It's the last day of the month, and my lease is up on my spring rental unit. Ordinarily, move-out day is a celebratory occasion. Today, it just means three nights in an Arizona hotel, as the Eternal Spring continues.

 

EXCRUCIATING MINUTIA OF THE DAY...

 

  • Oh my. Scott Lewis got shelled again today against the Mariners. He gave up 10 runs on 13 hits in 3 2/3 innings, giving up a grand slam to Ronny Cedeno and two homers to Russell Branyan that haven't landed yet. That's 15 runs on 21 hits in his last 6 2/3 innings since being named the Indians' No. 4 starter.
  • Lewis said he's having some issues trying to grip the ball in the dry air. But if I remember correctly, it was pretty dry in his first five appearances, when he had a 3.52 ERA and won the job. Lewis acknowledged that the air won't be any better when he makes the start in assumedly cold conditions in Cleveland at the April 10 home opener. He'll have one more opportunity to figure it out in an extended game here in Goodyear on Sunday.
  • Gary Sheffield cut. Didn't see that one coming. And before you ask (well, actually, some of you already have), while the Indians do have a history of trying to trade for Sheffield, it's hard to imagine them making a run at him here. Last I checked, they already have a DH with question marks. They don't need another. And when you consider that Sheffield's first day with the Tribe would involve him trying to punch teammates Asdrubal Cabrera and Fausto Carmona in the head as retaliation for last September's incident, I don't think he'd add much in the way of clubhouse camaraderie.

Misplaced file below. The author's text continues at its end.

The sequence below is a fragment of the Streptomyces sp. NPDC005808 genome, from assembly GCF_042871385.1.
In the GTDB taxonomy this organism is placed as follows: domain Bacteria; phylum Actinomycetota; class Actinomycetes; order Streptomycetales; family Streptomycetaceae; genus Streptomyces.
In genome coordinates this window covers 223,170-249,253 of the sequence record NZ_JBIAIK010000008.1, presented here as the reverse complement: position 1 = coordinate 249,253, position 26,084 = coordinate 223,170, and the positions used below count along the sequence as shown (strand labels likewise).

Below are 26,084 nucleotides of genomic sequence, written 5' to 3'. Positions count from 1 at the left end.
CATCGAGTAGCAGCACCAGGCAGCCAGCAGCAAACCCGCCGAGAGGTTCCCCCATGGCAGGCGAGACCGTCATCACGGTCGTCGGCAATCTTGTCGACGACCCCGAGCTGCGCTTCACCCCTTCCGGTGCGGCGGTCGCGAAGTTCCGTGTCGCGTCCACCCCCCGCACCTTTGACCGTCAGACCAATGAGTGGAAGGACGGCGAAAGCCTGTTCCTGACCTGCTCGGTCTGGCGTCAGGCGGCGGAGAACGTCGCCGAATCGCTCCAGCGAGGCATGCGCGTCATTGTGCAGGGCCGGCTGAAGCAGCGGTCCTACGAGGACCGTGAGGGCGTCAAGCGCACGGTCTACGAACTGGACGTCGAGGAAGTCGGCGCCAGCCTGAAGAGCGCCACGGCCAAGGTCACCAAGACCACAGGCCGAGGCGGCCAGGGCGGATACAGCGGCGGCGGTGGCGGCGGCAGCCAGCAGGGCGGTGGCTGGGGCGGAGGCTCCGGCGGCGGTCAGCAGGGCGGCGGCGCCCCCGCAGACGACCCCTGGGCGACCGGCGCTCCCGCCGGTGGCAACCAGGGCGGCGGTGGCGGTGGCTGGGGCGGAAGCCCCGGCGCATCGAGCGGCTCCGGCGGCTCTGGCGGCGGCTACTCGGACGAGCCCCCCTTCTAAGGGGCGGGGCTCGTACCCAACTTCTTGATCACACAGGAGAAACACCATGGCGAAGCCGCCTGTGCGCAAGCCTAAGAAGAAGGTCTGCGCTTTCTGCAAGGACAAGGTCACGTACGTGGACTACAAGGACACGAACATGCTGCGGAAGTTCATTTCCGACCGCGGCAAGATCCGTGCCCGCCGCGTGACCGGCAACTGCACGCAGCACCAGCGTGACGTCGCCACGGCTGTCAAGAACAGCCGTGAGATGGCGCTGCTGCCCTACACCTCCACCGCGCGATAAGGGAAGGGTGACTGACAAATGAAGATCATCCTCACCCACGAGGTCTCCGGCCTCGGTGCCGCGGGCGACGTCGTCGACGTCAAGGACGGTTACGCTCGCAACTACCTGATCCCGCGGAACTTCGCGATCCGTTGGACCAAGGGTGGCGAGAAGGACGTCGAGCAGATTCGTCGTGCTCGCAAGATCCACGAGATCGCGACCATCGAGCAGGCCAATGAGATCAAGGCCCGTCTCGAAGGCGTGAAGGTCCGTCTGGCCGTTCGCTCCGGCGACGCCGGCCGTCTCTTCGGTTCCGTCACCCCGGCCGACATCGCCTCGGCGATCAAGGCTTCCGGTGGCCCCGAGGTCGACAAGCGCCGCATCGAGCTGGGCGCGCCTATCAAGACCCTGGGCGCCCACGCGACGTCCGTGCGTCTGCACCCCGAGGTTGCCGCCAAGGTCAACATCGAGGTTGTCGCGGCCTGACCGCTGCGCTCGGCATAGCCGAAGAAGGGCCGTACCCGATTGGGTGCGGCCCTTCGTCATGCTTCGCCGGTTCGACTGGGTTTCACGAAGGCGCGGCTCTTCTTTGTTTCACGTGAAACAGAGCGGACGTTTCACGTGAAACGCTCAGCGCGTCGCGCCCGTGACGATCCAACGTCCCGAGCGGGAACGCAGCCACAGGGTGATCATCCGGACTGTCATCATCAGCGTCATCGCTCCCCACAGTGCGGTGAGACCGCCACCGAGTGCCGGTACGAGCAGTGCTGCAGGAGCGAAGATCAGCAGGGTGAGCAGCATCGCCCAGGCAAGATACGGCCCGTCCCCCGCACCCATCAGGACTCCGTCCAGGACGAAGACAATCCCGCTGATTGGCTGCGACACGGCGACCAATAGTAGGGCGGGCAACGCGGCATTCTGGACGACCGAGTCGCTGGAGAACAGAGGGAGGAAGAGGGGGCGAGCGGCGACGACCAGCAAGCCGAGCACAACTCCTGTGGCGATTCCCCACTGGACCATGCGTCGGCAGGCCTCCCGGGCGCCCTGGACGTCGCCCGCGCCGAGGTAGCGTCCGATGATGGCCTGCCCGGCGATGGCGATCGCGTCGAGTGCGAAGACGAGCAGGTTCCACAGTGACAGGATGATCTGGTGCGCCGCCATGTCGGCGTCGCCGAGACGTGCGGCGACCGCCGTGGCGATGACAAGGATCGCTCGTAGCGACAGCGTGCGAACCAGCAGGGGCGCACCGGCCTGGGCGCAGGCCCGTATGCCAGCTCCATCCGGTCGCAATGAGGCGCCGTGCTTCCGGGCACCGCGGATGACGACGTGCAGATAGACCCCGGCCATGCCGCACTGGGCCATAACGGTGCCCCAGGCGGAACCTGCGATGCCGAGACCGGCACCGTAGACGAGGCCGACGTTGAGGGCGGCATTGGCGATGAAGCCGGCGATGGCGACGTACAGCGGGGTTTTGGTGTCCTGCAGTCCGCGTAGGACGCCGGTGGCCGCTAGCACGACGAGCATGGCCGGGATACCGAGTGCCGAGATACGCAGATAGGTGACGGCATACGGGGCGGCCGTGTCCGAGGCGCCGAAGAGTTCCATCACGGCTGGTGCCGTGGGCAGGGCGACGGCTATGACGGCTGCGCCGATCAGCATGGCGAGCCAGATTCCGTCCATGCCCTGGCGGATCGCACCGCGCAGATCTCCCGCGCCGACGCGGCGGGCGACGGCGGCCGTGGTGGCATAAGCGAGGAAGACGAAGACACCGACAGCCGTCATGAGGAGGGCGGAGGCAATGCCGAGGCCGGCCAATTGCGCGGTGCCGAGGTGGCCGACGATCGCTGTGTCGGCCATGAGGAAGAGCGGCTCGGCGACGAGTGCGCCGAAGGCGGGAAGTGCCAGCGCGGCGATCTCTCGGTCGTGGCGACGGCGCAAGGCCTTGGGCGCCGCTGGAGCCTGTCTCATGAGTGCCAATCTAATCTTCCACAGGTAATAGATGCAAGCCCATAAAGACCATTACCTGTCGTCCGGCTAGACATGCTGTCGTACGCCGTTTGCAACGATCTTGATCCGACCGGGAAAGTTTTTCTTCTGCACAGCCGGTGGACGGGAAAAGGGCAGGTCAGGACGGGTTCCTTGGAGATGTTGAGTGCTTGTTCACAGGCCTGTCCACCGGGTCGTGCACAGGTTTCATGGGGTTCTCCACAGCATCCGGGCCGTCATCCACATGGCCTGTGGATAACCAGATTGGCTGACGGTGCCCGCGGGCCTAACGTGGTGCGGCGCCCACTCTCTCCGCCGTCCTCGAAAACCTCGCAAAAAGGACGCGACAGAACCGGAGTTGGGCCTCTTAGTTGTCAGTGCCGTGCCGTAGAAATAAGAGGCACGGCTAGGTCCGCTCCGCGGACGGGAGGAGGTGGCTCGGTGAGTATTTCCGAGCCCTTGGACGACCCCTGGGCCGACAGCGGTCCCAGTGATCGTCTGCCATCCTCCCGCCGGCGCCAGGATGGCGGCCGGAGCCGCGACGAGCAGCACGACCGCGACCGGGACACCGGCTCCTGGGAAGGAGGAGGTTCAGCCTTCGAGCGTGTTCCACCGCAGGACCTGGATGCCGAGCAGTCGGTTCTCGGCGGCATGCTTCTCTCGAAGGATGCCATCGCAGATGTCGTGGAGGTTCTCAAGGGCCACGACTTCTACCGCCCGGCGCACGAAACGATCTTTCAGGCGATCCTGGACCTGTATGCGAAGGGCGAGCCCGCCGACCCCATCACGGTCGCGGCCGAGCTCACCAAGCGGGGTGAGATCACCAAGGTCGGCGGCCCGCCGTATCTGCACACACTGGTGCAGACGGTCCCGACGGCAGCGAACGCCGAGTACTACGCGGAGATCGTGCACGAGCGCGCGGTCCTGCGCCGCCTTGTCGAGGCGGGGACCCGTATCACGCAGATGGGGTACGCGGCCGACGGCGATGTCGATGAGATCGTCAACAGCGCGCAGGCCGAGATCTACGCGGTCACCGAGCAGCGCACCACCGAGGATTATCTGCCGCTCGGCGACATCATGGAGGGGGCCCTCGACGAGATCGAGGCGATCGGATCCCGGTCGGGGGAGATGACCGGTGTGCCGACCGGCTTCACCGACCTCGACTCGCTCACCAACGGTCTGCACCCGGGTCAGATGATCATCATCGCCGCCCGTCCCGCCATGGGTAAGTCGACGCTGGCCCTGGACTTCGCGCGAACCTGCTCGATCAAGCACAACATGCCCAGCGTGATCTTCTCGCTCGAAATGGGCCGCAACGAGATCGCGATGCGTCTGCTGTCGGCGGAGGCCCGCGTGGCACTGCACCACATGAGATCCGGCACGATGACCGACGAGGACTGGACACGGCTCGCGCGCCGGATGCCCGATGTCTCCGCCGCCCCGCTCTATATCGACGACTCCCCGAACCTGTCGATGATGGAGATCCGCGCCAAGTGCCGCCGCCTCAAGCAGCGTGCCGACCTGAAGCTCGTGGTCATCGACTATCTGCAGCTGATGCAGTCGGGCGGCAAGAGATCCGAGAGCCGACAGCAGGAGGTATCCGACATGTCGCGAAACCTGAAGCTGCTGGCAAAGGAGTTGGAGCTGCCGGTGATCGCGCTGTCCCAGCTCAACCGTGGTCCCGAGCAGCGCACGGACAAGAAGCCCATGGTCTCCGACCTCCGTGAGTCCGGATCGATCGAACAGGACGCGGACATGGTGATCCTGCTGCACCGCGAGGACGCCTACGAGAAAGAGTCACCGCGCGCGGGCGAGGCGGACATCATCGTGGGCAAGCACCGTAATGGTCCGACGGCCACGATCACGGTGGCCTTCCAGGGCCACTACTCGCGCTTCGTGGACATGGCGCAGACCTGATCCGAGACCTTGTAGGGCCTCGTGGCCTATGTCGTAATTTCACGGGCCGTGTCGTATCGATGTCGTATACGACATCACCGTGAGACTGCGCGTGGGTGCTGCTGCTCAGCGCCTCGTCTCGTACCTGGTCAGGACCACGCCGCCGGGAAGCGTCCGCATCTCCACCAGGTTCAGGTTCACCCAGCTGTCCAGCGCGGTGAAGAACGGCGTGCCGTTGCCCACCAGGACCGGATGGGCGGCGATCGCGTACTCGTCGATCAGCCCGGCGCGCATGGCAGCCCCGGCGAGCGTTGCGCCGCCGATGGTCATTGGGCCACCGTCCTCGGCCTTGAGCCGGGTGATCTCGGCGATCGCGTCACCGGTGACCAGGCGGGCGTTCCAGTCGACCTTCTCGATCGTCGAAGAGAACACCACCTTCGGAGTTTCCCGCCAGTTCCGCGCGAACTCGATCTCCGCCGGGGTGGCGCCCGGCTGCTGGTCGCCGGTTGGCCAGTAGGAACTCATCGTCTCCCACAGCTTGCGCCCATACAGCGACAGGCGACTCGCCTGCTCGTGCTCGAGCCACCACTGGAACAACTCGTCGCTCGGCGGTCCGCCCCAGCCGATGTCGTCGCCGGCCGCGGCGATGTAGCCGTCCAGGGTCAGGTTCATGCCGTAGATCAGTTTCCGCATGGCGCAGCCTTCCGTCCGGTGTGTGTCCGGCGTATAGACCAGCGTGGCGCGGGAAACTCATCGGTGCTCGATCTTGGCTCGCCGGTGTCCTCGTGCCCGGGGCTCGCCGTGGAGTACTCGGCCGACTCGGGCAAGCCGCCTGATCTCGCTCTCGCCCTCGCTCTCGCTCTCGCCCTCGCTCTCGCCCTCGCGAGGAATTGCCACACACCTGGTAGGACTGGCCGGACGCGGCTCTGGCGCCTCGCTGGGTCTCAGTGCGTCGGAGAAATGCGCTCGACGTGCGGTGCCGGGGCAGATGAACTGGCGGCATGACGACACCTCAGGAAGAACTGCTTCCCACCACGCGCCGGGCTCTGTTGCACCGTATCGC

• GM Mark Shapiro met with the media today. Nothing all that newsworthy to report. He offered some thoughts on the division, noting that the White Sox are the defending champs and must be respected as such. But the Twins, he said, have "without a doubt... the best pitching, top to bottom. There's no scenario where the Twins aren't going to be a solid to good team, with that rotation and with the guy they have finishing games for them [Joe Nathan]."
  • Shapiro said 90 wins could be enough to take the AL Central this season. Hard to dispute that, when you look at the rosters.
  • Summing up camp: "The overwhelming positive is we've got a minute injury list right now. At least what that allows is that the club you plan, by and large, will be on the field. It doesn't mean it will definitely be a championship team, but that's a strong positive. That's not something you take for granted. When you like the team you plan, you go through spring training holding your breath every game."
  • One guy we haven't discussed much is left-hander Tony Sipp, who will open at Triple-A Columbus and is very much back on the radar after '07 Tommy John surgery. "I think he's back on the trajectory he was on prior to his injury, which is a good thing," Shapiro said.
  • Getting away from Shapiro and speaking of Columbus, here's the Clippers' rotation (in no particular order): LHPs David Huff, Jeremy Sowers and Aaron Laffey, RHPs Kirk Saarloos and Jack Cassel. If the Indians had an opening in their rotation at this moment, Sowers would probably get the first call. But this will be a fluid situation all season, and any one of those guys (particularly the young lefties) could step up at any time.